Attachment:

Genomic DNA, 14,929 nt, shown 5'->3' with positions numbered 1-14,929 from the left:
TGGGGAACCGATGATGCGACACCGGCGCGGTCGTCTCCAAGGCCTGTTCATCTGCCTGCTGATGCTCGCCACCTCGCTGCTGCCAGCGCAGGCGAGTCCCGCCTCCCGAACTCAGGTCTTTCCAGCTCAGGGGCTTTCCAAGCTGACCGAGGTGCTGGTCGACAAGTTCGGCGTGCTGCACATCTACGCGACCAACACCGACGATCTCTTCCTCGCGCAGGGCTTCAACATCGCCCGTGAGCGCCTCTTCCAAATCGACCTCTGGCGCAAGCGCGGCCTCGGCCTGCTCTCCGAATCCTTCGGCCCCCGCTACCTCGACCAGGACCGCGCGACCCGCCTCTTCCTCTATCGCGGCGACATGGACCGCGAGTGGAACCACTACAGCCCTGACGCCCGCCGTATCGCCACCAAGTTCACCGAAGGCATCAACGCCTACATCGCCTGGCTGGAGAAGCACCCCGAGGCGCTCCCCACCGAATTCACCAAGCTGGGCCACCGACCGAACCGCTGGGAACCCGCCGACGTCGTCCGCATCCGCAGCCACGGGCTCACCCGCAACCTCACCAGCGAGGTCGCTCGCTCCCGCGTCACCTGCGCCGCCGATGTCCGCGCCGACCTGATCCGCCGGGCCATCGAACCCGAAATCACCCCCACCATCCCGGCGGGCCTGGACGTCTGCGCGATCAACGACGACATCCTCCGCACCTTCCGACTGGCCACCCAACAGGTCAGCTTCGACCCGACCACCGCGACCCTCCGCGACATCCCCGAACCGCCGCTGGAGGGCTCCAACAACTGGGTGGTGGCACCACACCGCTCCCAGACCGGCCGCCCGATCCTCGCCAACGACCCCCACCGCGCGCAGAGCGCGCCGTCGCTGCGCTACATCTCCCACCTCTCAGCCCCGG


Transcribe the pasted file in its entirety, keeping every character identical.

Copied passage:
Genomic DNA, 14,929 nt, shown 5'->3' with positions numbered 1-14,929 from the left:
TGGGGAACCGATGATGCGACACCGGCGCGGTCGTCTCCAAGGCCTGTTCATCTGCCTGCTGATGCTCGCCACCTCGCTGCTGCCAGCGCAGGCGAGTCCCGCCTCCCGAACTCAGGTCTTTCCAGCTCAGGGGCTTTCCAAGCTGACCGAGGTGCTGGTCGACAAGTTCGGCGTGCTGCACATCTACGCGACCAACACCGACGATCTCTTCCTCGCGCAGGGCTTCAACATCGCCCGTGAGCGCCTCTTCCAAATCGACCTCTGGCGCAAGCGCGGCCTCGGCCTGCTCTCCGAATCCTTCGGCCCCCGCTACCTCGACCAGGACCGCGCGACCCGCCTCTTCCTCTATCGCGGCGACATGGACCGCGAGTGGAACCACTACAGCCCTGACGCCCGCCGTATCGCCACCAAGTTCACCGAAGGCATCAACGCCTACATCGCCTGGCTGGAGAAGCACCCCGAGGCGCTCCCCACCGAATTCACCAAGCTGGGCCACCGACCGAACCGCTGGGAACCCGCCGACGTCGTCCGCATCCGCAGCCACGGGCTCACCCGCAACCTCACCAGCGAGGTCGCTCGCTCCCGCGTCACCTGCGCCGCCGATGTCCGCGCCGACCTGATCCGCCGGGCCATCGAACCCGAAATCACCCCCACCATCCCGGCGGGCCTGGACGTCTGCGCGATCAACGACGACATCCTCCGCACCTTCCGACTGGCCACCCAACAGGTCAGCTTCGACCCGACCACCGCGACCCTCCGCGACATCCCCGAACCGCCGCTGGAGGGCTCCAACAACTGGGTGGTGGCACCACACCGCTCCCAGACCGGCCGCCCGATCCTCGCCAACGACCCCCACCGCGCGCAGAGCGCGCCGTCGCTGCGCTACATCTCCCACCTCTCAGCCCCGG